Cisco Systems is continuing to build its offerings for mobile carriers, the latest move being the upcoming acquisition of small-cell manufacturer Ubiquisys.
Cisco officials announced the deal April 3, saying they will pay $310 million in cash and employee-retention incentives for the British-based company. The purchases of Ubiquisys will complement other recent acquisitions the networking giant has made in its efforts to boost what it can offer mobile carriers.
The deal comes on the heels of Cisco's acquisitions of BroadHop in 2012 and Intucell earlier this year.
"These technologies will tie together the mobility architecture that leverages the intelligence of the network from the wireless edge of the network into the wired core," Hilton Romanski, vice president and head of corporate business development at Cisco, said in an April 3 post on the company's blog. "As carriers around the world increase cellular data capacity to serve the rapidly growing population of smartphone and tablet users, adding small cells is one of the most cost-effective ways to multiply data capacity and make better use of scarce spectrum assets."
The booming popularity of such mobile devices as smartphones and tablets—combined with other such trends as increased consumer and business mobility, bring your own device (BYOD) and video—are putting greater pressure on mobile carriers and their wireless broadband networks. WiFi networks and small cells—essentially small cellular base stations—can be used to offload some of the traffic running over broadband networks and ease some of that pressure.
Ubiquisys makes WiFi, 3G and Long Term Evolution (LTE) small cells, and offers related software and services. Cisco officials said the combination of their mobility offerings and WiFi expertise and Ubiquisys' small-cell products and services will give mobile carriers a more complete wireless solution that will mean a better experience for end users.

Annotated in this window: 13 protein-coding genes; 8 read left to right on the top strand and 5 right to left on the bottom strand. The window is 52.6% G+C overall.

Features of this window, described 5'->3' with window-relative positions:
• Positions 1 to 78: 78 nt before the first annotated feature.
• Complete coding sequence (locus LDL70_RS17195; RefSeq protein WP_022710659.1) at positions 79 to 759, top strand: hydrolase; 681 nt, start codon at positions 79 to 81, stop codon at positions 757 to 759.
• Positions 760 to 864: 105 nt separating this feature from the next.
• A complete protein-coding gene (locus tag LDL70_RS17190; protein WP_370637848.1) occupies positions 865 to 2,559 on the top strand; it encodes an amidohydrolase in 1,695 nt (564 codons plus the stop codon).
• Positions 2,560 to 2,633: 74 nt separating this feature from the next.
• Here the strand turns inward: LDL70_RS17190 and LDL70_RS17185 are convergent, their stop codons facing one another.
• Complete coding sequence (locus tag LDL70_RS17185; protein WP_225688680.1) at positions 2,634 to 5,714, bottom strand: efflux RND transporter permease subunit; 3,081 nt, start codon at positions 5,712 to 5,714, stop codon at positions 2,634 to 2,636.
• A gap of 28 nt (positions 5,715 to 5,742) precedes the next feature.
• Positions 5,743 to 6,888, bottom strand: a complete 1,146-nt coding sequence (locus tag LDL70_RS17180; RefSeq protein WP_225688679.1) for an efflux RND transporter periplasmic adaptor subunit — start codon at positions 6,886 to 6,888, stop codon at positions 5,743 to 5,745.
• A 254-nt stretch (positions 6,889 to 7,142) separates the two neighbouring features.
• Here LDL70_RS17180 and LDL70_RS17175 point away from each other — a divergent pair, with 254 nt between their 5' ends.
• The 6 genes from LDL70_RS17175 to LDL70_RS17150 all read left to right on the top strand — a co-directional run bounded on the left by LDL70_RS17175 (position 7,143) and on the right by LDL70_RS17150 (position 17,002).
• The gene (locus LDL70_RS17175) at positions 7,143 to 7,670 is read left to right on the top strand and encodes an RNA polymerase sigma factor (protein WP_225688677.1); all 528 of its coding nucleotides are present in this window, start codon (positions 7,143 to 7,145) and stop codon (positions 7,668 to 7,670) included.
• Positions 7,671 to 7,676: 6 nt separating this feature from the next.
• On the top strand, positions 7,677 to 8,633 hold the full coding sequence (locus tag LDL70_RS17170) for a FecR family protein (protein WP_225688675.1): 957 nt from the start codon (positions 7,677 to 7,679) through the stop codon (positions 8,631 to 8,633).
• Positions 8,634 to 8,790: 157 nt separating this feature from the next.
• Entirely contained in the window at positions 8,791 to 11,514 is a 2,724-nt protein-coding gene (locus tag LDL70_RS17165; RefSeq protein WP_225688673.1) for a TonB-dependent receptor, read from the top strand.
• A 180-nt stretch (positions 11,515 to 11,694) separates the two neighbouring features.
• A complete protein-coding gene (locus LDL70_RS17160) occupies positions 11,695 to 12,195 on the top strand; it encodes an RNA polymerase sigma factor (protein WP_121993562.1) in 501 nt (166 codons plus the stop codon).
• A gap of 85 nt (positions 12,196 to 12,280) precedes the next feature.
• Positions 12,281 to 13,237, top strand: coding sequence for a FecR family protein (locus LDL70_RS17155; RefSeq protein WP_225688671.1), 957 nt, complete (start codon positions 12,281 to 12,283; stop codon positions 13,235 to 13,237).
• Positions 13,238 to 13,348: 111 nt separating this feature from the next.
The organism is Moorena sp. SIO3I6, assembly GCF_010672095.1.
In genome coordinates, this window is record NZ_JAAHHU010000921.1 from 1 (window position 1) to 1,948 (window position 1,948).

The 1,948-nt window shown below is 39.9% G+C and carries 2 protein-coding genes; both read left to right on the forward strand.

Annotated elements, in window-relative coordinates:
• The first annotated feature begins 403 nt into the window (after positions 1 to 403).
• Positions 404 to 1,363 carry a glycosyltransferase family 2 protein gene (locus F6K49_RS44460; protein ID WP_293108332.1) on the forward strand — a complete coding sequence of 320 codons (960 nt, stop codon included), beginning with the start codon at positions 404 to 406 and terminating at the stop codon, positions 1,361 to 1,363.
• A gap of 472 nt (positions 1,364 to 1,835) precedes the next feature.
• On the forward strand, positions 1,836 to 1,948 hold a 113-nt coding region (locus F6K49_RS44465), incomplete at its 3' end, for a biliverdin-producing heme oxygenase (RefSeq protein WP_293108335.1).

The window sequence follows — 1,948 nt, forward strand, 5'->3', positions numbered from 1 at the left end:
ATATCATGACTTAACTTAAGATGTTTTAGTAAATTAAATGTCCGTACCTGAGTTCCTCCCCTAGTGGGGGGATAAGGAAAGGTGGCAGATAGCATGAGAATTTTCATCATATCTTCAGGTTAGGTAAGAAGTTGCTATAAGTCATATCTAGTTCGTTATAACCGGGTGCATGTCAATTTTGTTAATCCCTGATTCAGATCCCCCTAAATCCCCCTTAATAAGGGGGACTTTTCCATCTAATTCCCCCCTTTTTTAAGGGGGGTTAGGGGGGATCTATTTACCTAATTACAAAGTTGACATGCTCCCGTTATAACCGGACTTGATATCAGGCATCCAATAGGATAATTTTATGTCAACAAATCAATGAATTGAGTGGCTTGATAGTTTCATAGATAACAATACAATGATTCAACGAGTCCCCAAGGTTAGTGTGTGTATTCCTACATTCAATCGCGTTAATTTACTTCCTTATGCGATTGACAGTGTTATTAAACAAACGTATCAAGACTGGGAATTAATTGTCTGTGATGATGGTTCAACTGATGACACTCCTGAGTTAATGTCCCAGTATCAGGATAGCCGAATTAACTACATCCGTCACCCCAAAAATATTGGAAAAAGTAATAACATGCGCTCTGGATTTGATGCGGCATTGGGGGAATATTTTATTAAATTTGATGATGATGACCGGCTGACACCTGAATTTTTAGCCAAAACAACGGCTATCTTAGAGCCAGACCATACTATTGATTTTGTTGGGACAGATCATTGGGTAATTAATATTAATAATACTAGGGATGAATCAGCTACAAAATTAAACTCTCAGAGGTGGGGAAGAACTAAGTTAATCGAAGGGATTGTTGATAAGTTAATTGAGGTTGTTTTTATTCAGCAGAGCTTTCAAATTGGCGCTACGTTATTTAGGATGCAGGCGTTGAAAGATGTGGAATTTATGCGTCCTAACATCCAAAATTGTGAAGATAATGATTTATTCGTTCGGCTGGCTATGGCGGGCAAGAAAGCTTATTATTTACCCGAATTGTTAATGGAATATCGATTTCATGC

"Cisco is 'doubling down' on its small-cell business to accelerate strong momentum and growth in the mobility market," Kelly Ahuja, senior vice president and general manager for Cisco's Mobility Business Group, said in a statement. "By acquiring Ubiquisys, we are expanding on our current mobility leadership and our end-to-end product portfolio, which includes integrated, licensed and unlicensed small-cell solutions that are tightly coupled with SON [self-optimizing networks], backhaul and the mobile packet core. For service providers, Ubiquisys supports cost-effective coverage and capacity that delivers a differentiated customer experience."
Ubiquisys' offerings and employees will be folded into Cisco's Small Cell Technology Group, which is headed by Partho Mishra.
The acquisition of BroadHop, announced in December 2012, brought policy control and service management capabilities to Cisco. BroadHop offered a number of products under its Quantum Network Suite, ranging from policy management to provisioning to analytics.
That deal was followed by the $475 million acquisition of Intucell and its SON software, which helps carriers plan, configure, manage and optimize their cellular networks.
The fruits of the BroadHop deal started appearing in February at the Mobile World Congress 2013 show, when Cisco introduced new intelligent software—under the umbrella name Quantum—that enables wireless service providers to better analyze and monetize the growing amount of data running across their WiFi, 3G and 4G networks.
At the same time, Cisco unveiled its 3G Small Cell Module that can be attached to its Aironet WiFi access points, creating an integrated 3G and WiFi wireless environment.